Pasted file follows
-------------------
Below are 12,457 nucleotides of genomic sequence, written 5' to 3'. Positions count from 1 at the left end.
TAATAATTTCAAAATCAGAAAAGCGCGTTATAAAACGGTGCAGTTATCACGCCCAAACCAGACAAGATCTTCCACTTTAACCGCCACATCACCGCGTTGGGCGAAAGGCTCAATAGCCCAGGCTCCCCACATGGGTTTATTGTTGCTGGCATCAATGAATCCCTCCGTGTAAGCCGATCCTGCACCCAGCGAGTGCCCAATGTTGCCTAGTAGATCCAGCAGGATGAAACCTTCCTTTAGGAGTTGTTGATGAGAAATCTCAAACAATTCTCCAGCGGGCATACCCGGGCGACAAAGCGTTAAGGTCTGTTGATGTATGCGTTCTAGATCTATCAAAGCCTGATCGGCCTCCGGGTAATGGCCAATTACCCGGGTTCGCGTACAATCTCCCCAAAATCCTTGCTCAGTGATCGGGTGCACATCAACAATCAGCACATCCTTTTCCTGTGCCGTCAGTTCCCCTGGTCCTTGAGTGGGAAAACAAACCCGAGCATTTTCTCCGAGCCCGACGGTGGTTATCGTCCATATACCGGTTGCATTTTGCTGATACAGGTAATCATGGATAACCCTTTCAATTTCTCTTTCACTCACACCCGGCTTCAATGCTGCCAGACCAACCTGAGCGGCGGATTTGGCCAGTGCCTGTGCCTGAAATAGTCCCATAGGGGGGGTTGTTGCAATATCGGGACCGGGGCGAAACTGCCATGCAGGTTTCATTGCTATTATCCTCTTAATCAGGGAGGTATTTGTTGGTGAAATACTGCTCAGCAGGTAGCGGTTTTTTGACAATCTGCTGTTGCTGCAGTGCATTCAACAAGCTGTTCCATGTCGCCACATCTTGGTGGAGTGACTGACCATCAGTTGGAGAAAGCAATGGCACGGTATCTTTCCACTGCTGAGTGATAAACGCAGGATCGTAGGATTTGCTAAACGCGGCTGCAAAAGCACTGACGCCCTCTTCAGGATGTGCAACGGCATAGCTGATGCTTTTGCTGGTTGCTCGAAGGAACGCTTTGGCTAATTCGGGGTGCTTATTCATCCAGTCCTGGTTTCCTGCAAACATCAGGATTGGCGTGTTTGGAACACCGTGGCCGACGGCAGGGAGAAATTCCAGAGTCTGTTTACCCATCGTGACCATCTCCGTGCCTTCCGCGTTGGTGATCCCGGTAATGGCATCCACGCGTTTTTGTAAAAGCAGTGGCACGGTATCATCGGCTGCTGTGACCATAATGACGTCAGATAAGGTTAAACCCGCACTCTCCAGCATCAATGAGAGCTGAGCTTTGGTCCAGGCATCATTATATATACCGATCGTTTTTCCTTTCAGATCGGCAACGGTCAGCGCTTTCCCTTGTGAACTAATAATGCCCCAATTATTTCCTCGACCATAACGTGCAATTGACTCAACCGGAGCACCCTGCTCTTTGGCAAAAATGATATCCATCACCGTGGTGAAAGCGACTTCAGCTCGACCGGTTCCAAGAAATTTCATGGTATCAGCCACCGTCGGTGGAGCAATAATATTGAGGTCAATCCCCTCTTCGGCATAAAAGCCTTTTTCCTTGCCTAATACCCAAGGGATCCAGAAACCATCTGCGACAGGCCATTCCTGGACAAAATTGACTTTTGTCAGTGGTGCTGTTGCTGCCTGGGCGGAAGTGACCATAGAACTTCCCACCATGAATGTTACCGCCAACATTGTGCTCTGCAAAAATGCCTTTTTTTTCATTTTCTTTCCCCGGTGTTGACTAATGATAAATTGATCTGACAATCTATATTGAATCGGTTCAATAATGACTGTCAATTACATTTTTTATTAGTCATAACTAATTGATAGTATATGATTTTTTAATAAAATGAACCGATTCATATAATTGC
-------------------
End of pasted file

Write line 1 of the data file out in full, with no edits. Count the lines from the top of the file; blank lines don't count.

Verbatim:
Below are 12,457 nucleotides of genomic sequence, written 5' to 3'. Positions count from 1 at the left end.